As a less costly alternative to the hydraulic system, mechanically actuated diaphragm pumps we're developed which mechanically attached the reciprocating plunger to the diaphragm. There we're direct drive versions of the mechanically actuated pump which changed stroke length by adjusting mechanical linkages in the pump. There we're also lost motion versions of mechanically actuated diaphragm metering pumps, with the mechanism driven forward by an offset cam and the flow regulated by limiting the return of the mechanism.

These designs further reduced the complexity and the cost of diaphragm metering pumps, though we're in some ways more vulnerable than their hydraulically actuated cousins. Aside from pressure limitations, directly attaching the plunger and diaphragm created significant stress points and reduced diaphragm life. Despite these vulnerabilities, mechanically actuated designs met an important need of lowering the cost of metering pumps, especially for relatively low pressure applications.

1970s Solenoid Driven Metering Pumps Significantly Lower Metering Costs

The 1970s brought an important innovation to the world of metering pumps: the solenoid drive, which made metering pumps less complicated and considerably more affordable. This design still used a diaphragm, but the diaphragm was actuated by energizing and de-energizing a solenoid. The result was a dosing pump that was relatively simple, had few moving parts, accepted an electronic signal, and achieved accurate dosing of chemicals at a much lower cost than earlier mechanically and hydraulically actuated versions.

Hydraulically and mechanically actuated diaphragm metering pumps remained popular, though, because of several significant shortcomings of solenoid pumps. The movement of the diaphragm by means of the solenoid produced much higher diaphragm velocity compared to other designs. This significantly added to diaphragm stress, which reduced diaphragm life and increased the intensity of pressure pulsations. Upper limits of both pressure and capacity for solenoid metering pumps we're considerably lower than that of other diaphragm dosing pump types. Solenoid pumps we're not as accurate as the other metering pump types. Despite their shortcomings, the simplicity and lower cost of solenoid metering pumps resulted in exponential growth of the number of applications of diaphragm metering pumps.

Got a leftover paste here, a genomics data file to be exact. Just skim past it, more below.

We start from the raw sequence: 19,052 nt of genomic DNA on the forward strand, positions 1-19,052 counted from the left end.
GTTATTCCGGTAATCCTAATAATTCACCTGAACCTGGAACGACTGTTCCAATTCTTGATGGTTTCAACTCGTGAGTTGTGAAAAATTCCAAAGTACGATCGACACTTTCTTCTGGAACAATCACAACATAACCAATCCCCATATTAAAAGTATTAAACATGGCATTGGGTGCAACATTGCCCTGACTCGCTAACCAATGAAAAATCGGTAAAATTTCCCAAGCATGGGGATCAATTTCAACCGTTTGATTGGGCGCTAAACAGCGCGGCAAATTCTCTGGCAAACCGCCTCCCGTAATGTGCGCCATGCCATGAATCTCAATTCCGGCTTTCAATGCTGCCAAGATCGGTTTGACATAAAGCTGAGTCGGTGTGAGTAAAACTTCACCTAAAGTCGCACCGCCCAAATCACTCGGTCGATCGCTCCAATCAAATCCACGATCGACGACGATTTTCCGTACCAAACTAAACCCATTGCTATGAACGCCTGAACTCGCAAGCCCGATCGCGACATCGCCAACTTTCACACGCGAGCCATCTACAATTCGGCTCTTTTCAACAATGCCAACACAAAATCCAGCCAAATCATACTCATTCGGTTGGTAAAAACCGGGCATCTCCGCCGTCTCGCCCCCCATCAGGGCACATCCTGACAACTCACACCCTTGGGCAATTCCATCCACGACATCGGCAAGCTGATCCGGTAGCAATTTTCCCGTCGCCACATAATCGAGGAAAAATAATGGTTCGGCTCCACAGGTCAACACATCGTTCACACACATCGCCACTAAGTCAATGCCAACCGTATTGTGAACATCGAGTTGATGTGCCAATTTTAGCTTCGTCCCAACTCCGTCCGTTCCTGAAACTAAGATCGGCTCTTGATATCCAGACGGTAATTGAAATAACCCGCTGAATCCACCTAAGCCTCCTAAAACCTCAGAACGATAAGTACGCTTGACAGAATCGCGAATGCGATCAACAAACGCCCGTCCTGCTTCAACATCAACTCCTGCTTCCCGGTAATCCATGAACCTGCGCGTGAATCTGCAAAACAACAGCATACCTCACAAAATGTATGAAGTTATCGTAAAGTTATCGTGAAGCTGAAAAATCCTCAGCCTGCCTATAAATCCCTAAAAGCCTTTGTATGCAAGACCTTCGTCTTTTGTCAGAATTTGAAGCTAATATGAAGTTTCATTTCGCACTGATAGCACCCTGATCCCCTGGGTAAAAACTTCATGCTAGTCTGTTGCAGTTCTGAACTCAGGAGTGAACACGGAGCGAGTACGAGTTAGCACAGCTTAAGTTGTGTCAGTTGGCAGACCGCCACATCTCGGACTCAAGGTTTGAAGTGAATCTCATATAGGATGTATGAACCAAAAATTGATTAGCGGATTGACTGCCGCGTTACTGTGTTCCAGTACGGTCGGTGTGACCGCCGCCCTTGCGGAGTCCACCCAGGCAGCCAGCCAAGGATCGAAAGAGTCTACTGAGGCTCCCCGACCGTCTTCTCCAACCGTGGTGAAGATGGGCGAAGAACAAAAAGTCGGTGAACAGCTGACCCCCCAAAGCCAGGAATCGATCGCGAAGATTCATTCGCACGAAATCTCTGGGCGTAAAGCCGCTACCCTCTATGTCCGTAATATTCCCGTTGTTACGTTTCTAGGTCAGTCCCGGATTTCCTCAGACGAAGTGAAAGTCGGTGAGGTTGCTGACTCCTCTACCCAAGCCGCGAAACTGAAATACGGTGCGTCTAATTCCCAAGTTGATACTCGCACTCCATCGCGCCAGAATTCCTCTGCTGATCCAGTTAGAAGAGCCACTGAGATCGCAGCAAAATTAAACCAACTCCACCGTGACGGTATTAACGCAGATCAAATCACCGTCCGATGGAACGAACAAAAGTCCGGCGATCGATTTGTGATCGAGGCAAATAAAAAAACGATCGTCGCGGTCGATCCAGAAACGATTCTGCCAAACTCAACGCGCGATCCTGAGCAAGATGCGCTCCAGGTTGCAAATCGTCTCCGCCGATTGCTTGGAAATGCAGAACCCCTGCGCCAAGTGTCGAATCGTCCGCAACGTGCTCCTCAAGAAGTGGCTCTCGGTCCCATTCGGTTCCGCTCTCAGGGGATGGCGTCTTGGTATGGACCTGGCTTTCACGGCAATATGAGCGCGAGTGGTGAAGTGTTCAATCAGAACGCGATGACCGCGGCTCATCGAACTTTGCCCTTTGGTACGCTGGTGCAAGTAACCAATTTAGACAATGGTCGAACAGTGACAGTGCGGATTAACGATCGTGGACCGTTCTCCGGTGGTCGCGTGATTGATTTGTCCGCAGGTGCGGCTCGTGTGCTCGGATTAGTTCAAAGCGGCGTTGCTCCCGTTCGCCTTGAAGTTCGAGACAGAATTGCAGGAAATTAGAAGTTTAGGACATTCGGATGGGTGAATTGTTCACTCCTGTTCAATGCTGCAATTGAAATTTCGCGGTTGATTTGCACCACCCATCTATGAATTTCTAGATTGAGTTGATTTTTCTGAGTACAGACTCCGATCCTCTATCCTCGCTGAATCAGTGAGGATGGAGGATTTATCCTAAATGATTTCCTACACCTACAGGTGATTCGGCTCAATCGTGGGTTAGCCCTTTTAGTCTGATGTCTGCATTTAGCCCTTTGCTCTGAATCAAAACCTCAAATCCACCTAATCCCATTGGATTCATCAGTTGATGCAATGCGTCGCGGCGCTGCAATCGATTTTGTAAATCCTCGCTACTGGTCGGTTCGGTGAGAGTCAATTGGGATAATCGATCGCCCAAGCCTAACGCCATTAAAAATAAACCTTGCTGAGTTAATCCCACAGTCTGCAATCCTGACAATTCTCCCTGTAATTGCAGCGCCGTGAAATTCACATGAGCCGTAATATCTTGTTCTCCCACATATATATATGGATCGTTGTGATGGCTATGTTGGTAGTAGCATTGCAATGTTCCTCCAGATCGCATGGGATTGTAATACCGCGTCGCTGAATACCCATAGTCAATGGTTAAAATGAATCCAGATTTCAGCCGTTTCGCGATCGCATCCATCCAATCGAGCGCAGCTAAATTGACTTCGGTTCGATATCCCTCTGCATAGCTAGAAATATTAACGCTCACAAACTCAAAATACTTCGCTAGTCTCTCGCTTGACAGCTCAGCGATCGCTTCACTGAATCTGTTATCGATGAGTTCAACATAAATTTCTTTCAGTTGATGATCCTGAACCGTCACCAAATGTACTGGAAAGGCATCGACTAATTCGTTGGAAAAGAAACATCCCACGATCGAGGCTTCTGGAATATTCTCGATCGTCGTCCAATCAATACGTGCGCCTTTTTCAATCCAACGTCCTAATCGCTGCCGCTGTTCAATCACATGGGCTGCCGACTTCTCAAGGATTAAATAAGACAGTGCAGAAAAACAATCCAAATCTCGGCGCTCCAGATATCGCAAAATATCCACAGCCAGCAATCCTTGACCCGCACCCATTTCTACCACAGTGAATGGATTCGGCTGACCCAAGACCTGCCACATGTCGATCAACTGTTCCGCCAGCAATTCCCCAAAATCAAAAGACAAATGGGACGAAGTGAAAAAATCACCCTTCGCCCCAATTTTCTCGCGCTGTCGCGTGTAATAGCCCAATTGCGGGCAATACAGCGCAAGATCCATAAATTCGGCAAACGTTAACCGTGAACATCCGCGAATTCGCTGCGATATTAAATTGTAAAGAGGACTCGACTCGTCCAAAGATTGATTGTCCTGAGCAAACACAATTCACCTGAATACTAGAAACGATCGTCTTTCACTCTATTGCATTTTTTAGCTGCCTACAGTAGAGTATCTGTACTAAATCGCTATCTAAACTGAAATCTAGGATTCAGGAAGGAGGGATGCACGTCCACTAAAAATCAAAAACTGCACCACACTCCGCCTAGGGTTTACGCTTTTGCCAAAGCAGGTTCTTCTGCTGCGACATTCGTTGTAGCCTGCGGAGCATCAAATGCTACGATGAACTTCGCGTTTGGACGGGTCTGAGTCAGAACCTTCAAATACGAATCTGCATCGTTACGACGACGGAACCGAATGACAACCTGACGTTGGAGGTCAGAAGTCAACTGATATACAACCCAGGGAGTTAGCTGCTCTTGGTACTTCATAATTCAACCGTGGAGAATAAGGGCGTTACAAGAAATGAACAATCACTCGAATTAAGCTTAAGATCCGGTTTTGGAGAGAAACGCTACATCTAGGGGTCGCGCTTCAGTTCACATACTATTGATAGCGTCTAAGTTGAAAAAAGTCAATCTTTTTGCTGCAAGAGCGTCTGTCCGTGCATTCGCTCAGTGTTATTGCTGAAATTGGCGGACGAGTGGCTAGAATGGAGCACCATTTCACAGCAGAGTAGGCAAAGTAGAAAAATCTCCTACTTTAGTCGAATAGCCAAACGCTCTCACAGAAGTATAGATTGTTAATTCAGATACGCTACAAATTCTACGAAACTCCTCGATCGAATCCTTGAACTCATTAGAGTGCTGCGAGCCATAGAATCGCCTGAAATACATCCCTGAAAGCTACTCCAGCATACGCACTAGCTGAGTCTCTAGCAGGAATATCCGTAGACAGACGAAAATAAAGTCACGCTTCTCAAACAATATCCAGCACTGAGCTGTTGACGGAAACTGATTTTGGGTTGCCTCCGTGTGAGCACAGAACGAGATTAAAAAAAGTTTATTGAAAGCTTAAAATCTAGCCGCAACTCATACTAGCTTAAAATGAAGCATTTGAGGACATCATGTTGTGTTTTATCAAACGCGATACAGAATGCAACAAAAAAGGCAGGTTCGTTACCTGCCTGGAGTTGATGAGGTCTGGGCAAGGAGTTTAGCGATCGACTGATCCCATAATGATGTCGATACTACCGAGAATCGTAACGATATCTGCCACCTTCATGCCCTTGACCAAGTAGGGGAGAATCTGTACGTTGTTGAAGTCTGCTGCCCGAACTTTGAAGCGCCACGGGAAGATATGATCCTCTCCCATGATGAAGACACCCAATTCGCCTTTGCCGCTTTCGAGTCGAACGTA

1980s and 90s New Designs Accept Electronic Signals and Utilize Speed Control

During the next two decades, dosing pump manufacturers introduced changes that built on the improvements of the previous decade. These changes focused on metering pump controls, cost, and improved accuracy. In the 1980s, another low cost alternative to the solenoid metering pump employed a constant speed synchronous A.C. motor and a mechanically actuated design concept. It incorporated electronic controls that could have power to the pump simply turned on or off, could accept a pulse signal such as a water meter would put out, or could accept a 4-20 mA signal to cause the pump to turn on or off. All of these could be done in addition to traditional stroke length adjustment.

Late in the 1980s and throughout the 1990s, manufacturers began to incorporate variable frequency drives, stepper motors, and servo motors. These variable speed technologies permitted the capacity of the pump to be controlled two different ways, by varying the stroke length and the pump speed. This combination provided increased capacity range for a metering pump, and broadened the application capabilities of a single pump, reducing the number of pump sizes that a manufacturer needed to offer.

Early versions of the combination of stroke length and speed control could only be adjusted manually. Even after automatic stroke length adjustment mechanisms we're introduced, they we're still hampered by the absence of software controls to seamlessly switch back and forth between stroke length adjustment and speed adjustment. If the pump user or the process called for an increase in the capacity of the pump, this increase of flow didn't follow a smooth curve, but rather ramped up in a series of uneven steps. Thus, the advertised high turndown ratios were, practically speaking, much narrower than the theoretical limits of speed and stroke adjustments would suggest. During these years, the ability to internally confirm that the capacity setting of the pump was indeed being achieved, was still elusive. Users of metering pumps that claimed high accuracy still relied on external flow meters to confirm that the capacity they desired was being achieved.